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Effects of N-acetylcysteine on substance use in bipolar disorder: a randomised placebo-controlled clinical trial

Published online by Cambridge University Press:  24 June 2014

Michelle Bernardo
Affiliation:
Department of Clinical and Biomedical Sciences: Barwon Health, The University of Melbourne, Geelong, Australia
Seetal Dodd*
Affiliation:
Department of Clinical and Biomedical Sciences: Barwon Health, The University of Melbourne, Geelong, Australia
Clarissa S. Gama
Affiliation:
Laboratório de Psiquiatria Molecular, Centro de Pesquisas, Hospital de Clínicas de Porto Alegre, Brazil
David L Copolov
Affiliation:
Mental Health Research Institute, Parkville, Australia Monash University, Clayton, Australia
Olivia Dean
Affiliation:
Department of Clinical and Biomedical Sciences: Barwon Health, The University of Melbourne, Geelong, Australia Mental Health Research Institute, Parkville, Australia
Kristy Kohlmann
Affiliation:
Department of Clinical and Biomedical Sciences: Barwon Health, The University of Melbourne, Geelong, Australia Mental Health Research Institute, Parkville, Australia
Susan Jeavons
Affiliation:
Mental Health Research Institute, Parkville, Australia
Ian Schapkaitz
Affiliation:
Mental Health Research Institute, Parkville, Australia
Murray Anderson-Hunt
Affiliation:
Mental Health Research Institute, Parkville, Australia
Ashley I Bush
Affiliation:
Mental Health Research Institute, Parkville, Australia
Michael Berk
Affiliation:
Department of Clinical and Biomedical Sciences: Barwon Health, The University of Melbourne, Geelong, Australia Orygen Research Centre, Parkville, Australia Mental Health Research Institute, Parkville, Australia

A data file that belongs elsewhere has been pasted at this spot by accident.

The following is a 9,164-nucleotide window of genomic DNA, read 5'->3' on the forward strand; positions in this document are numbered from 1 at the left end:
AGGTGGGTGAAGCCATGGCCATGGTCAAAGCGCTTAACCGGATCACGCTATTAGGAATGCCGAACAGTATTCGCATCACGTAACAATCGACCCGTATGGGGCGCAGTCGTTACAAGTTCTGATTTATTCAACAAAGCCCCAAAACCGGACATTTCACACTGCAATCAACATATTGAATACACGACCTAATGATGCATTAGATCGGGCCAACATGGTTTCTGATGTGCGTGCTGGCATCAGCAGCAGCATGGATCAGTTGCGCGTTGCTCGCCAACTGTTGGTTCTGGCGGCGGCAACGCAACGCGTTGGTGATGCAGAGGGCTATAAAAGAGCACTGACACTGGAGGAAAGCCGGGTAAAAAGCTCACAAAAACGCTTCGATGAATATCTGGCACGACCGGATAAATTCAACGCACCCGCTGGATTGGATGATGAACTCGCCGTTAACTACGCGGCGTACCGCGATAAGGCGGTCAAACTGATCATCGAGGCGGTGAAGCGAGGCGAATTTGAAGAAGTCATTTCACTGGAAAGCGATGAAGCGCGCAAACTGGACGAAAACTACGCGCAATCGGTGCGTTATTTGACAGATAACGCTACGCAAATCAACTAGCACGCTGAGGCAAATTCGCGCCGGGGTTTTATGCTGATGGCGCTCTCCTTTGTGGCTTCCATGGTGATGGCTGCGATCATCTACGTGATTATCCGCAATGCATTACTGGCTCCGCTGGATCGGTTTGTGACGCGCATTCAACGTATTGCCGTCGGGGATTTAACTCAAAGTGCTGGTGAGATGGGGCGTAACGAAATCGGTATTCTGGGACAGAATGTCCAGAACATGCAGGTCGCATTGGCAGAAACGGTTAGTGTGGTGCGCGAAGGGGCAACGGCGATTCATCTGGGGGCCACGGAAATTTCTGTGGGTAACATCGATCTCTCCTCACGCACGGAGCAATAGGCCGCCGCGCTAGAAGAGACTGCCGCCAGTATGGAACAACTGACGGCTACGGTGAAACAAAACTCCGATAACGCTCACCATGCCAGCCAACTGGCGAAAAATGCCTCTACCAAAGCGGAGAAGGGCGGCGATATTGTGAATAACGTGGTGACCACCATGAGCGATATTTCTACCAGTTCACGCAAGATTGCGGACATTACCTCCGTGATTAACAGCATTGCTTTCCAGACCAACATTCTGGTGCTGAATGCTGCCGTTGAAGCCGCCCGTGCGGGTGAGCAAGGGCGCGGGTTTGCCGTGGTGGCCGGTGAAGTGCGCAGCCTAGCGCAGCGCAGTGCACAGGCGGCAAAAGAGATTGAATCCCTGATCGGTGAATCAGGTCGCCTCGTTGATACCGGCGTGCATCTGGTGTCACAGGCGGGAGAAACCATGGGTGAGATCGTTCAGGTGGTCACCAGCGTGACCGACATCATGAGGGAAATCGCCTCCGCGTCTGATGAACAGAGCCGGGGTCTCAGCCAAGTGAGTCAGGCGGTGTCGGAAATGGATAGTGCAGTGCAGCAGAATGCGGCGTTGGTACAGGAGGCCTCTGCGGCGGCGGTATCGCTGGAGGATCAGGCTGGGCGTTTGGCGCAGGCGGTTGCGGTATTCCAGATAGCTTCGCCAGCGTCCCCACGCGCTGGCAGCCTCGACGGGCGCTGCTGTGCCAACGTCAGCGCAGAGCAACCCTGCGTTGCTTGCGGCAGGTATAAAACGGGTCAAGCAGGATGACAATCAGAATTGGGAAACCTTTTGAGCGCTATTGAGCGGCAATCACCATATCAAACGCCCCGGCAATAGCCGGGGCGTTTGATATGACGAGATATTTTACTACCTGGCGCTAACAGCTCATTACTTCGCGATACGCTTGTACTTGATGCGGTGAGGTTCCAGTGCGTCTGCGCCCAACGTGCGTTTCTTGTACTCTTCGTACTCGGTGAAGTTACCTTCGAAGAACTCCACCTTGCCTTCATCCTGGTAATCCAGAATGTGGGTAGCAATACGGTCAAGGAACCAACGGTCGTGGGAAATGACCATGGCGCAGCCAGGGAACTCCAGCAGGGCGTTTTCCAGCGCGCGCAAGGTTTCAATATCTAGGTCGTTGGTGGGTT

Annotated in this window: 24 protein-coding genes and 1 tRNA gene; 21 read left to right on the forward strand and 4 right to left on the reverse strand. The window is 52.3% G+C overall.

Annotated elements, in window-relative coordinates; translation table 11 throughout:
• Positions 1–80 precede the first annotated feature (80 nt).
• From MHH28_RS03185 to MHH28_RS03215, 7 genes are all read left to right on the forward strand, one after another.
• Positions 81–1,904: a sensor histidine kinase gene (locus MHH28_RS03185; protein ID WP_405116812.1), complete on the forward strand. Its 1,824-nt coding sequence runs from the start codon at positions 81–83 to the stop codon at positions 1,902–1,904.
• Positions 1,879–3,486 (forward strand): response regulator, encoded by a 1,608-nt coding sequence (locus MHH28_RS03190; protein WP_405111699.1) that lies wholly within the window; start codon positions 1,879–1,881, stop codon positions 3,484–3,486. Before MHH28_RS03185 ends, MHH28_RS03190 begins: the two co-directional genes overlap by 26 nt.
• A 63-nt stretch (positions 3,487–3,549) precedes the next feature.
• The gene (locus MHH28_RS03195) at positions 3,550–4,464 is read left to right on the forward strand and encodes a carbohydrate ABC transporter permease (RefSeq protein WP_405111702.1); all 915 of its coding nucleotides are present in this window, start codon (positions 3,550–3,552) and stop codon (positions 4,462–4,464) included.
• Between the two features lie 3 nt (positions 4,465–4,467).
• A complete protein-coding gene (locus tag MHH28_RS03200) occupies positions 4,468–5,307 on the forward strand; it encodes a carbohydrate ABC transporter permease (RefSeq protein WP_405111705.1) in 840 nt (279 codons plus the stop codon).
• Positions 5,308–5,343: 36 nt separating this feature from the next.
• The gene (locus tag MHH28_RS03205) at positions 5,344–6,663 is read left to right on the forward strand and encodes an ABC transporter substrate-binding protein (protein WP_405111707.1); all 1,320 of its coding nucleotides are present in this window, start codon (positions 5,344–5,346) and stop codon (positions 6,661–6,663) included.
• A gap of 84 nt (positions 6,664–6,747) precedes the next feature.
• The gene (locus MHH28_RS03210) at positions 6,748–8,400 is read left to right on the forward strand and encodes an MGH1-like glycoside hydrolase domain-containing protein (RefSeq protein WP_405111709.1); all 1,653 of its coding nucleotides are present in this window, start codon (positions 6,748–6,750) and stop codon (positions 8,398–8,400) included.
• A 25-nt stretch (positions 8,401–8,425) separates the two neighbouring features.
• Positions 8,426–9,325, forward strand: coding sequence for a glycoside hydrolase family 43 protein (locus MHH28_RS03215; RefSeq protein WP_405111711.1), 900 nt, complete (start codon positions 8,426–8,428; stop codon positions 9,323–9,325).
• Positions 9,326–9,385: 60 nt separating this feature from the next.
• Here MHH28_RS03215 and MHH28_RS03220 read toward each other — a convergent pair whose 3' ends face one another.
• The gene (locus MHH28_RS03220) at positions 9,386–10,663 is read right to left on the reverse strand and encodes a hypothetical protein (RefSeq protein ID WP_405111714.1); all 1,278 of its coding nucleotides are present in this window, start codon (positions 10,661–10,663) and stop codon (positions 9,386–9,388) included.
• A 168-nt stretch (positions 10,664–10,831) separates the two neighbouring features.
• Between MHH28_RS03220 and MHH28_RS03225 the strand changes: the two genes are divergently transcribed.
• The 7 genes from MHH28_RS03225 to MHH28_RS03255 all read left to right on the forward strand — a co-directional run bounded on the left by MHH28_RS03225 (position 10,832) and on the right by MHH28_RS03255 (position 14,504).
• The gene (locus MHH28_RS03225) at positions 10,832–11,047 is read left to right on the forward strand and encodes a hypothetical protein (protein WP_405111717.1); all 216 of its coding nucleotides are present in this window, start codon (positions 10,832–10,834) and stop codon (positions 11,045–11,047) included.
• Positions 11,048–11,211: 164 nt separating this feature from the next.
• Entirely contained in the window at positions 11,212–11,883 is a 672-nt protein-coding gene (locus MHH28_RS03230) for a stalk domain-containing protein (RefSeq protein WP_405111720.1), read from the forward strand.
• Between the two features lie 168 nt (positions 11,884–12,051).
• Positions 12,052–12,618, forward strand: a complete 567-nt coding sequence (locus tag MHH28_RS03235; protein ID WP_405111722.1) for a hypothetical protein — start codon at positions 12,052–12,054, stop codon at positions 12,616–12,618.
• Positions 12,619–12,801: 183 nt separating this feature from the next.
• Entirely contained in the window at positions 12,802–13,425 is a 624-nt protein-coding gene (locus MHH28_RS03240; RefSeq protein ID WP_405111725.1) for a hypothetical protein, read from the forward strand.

*
Dr Seetal Dodd Department of Clinical and Biomedical Sciences: Barwon Health, The University of Melbourne, PO Box 281, Geelong 3220, Australia. Tel: +61 3 5226 7666; Fax: +61 3 5246 5165; E-mail: seetald@barwonhealth.org.au

Abstract

Objective:

To evaluate the effect of N-acetylcysteine (NAC) on substance use in a double-blind, placebo-controlled trial of NAC in bipolar disorder. It is hypothesised that NAC will be superior to placebo for reducing scores on the Clinical Global Impressions scale for Substance Use (CGI-SU).

Methods:

Participants were randomised to 6-months of treatment with 2 g/day NAC (n = 38) or placebo (n = 37). Substance use was assessed at baseline using the Habits instrument. Change in substance use was assessed at regular study visits using the CGI-SU.

Results:

Amongst the 75 participants 78.7% drank alcohol (any frequency), 45.3% smoked tobacco and 92% consumer caffeine. Other substances were used by fewer than six participants. Caffeine use was significantly lower for NAC-treated participants compared with placebo at week 2 of treatment but not at other study visits.

Conclusion:

NAC appeared to have little effect on substance use in this population. A larger study on a substance using population will be necessary to determine if NAC may be a useful treatment for substance use.

Type
Research Article
Copyright
Copyright © 2009 John Wiley & Sons A/S

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